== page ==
It’ll be sold in Canada, confirmed Mitsubishi spokesman Roger Yasukawa, however, regarding plans to launch it’s new Mirage minicar in the US, the firm currently remains on the fence.
At 146.1 inches long, the Mirage is roughly a foot shorter than current small cars sold in the US, including the Ford Fiesta and Kia Rio. More akin to the Chevy Spark than anything else, the Mirage, which is powered by 1.0 or 1.2 liter three-cylinder engine, teamed with a CVT transmission, has been primarily conceived for low-budget motoring in developing countries, part of the reason why it’s being assembled in Thailand (at least for now).
However, with Mitsubishi’s US dealer network currently starved for new product, the introduction of a low priced sub-sub compact car would likely make a good deal of sense, at least for potentially attracting younger and new customers to the brand.
That said, given that low price is still a huge factor when it comes to purchasing small, entry-level cars in this country, plus the fact that cars in the Mirage’s category are a relatively new phenomena, there’s still a great deal of uncertainty about how such vehicles will fare in the long run.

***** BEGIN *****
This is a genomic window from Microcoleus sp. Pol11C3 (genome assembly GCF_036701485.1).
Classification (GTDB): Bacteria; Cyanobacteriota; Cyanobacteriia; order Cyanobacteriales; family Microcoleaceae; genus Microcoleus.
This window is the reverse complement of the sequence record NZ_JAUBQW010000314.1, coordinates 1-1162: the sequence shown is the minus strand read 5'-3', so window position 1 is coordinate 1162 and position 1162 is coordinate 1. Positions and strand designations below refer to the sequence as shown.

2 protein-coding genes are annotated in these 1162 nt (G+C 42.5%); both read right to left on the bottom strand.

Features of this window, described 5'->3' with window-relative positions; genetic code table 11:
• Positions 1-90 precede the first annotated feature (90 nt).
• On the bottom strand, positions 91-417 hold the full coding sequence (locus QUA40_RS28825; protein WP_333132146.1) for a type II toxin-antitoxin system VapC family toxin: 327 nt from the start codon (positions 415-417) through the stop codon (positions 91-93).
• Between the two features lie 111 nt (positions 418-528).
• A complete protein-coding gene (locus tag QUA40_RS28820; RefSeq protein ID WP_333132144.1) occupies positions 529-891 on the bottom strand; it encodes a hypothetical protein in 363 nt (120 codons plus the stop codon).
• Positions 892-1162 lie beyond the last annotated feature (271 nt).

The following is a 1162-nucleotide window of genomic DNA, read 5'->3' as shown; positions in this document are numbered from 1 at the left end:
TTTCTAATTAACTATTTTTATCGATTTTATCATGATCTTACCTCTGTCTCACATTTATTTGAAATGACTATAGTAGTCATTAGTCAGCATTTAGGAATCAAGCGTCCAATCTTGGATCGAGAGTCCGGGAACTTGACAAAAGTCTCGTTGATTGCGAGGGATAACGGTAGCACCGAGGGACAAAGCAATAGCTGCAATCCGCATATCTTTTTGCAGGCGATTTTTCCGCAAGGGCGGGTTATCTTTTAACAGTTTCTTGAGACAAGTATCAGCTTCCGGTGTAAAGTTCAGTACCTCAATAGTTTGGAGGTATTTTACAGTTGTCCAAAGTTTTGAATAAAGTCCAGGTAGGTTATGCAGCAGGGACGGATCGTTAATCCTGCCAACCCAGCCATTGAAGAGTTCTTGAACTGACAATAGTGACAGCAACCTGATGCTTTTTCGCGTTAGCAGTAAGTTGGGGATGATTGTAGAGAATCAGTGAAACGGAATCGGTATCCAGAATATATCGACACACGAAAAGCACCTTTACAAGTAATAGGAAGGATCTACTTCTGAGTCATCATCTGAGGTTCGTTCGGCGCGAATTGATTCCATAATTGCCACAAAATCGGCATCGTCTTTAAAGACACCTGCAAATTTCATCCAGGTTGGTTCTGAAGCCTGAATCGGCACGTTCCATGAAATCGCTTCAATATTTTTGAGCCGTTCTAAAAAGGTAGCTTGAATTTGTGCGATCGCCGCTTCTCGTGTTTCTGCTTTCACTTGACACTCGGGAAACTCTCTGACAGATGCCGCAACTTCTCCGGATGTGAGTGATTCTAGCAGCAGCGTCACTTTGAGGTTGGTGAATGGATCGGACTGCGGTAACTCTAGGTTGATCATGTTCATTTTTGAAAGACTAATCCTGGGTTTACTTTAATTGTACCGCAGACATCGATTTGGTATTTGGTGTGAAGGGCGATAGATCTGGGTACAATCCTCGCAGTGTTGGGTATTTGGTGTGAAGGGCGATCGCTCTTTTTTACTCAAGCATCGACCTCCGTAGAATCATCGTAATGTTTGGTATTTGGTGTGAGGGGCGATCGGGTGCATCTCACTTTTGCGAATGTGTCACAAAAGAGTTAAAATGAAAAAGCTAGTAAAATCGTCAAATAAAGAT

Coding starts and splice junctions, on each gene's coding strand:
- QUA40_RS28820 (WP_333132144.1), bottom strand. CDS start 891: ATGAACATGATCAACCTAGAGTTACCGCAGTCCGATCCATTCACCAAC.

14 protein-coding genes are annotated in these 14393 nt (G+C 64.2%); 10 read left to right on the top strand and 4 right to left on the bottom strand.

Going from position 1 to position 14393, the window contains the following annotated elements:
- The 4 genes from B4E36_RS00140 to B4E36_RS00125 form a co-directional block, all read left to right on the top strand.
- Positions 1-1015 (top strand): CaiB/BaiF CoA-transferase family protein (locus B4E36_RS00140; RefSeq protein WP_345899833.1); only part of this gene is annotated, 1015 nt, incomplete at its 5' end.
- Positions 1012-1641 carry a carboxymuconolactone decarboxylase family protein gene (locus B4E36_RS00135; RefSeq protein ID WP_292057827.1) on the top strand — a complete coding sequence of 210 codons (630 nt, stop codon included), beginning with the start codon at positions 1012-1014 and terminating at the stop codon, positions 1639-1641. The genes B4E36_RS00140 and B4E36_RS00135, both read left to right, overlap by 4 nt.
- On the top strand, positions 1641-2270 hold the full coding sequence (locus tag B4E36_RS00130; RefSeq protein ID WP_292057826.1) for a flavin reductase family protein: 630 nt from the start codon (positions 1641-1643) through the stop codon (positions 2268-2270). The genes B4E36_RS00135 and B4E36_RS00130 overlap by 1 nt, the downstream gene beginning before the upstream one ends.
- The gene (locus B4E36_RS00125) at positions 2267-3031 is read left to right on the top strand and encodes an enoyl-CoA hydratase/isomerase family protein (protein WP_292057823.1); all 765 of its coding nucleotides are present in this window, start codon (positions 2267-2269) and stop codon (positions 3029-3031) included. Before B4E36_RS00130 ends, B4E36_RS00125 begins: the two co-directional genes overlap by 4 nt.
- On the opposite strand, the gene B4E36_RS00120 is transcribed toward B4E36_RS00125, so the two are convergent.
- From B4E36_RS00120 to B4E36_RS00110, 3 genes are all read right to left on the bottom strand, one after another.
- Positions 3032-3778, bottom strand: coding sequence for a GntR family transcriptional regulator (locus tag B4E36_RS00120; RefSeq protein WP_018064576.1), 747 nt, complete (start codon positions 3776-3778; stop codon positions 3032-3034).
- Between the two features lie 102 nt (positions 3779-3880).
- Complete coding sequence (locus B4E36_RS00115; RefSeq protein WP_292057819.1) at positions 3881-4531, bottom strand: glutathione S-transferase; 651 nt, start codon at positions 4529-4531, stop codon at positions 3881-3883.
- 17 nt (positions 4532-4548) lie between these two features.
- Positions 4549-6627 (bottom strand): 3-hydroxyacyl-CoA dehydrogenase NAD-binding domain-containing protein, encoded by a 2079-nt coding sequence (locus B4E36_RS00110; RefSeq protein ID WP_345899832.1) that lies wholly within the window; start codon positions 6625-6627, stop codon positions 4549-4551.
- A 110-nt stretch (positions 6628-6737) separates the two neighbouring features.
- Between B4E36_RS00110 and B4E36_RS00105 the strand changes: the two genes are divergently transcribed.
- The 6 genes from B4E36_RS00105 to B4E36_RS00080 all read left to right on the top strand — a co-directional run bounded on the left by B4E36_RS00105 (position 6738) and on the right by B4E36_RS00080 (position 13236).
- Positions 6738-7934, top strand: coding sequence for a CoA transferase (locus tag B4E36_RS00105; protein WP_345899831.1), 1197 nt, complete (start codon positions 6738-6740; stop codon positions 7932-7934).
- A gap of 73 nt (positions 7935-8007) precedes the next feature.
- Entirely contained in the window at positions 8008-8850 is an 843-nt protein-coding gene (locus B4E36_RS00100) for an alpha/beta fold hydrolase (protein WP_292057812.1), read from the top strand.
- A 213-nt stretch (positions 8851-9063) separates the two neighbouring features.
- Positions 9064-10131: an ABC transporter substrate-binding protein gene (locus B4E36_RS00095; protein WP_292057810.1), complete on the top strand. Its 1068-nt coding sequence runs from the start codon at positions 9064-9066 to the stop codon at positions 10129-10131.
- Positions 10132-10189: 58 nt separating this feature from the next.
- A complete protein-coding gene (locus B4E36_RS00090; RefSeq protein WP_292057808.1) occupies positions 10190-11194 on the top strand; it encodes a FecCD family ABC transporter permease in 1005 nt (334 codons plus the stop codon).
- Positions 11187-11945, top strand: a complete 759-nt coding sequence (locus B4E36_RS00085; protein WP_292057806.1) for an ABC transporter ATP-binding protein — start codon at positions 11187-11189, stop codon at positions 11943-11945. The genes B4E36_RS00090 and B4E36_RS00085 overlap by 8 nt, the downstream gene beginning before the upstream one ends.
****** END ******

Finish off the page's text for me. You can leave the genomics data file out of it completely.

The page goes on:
In addition, given Mitsubishi’s tight corporate marketing budgets these days, with a new Outlander SUV in the wings, resources are probably simply not available for introducing two new vehicles at a similar time.
There’s also the question of profitability. Traditionally, small cars have been low profit centres for many dealers, thus establishing an MSRP for the Mirage that not only attracts customers, but also enables concessionaires to actually make money on units sold is of paramount importance.
Nevertheless, given that some automakers have introduced smaller vehicles to Canada, which have then later found their way to the US (BMW X1, Smart Four-Two), there’s a distinct possibility the same thing could happen with the Mirage.
[Source: Automotive News]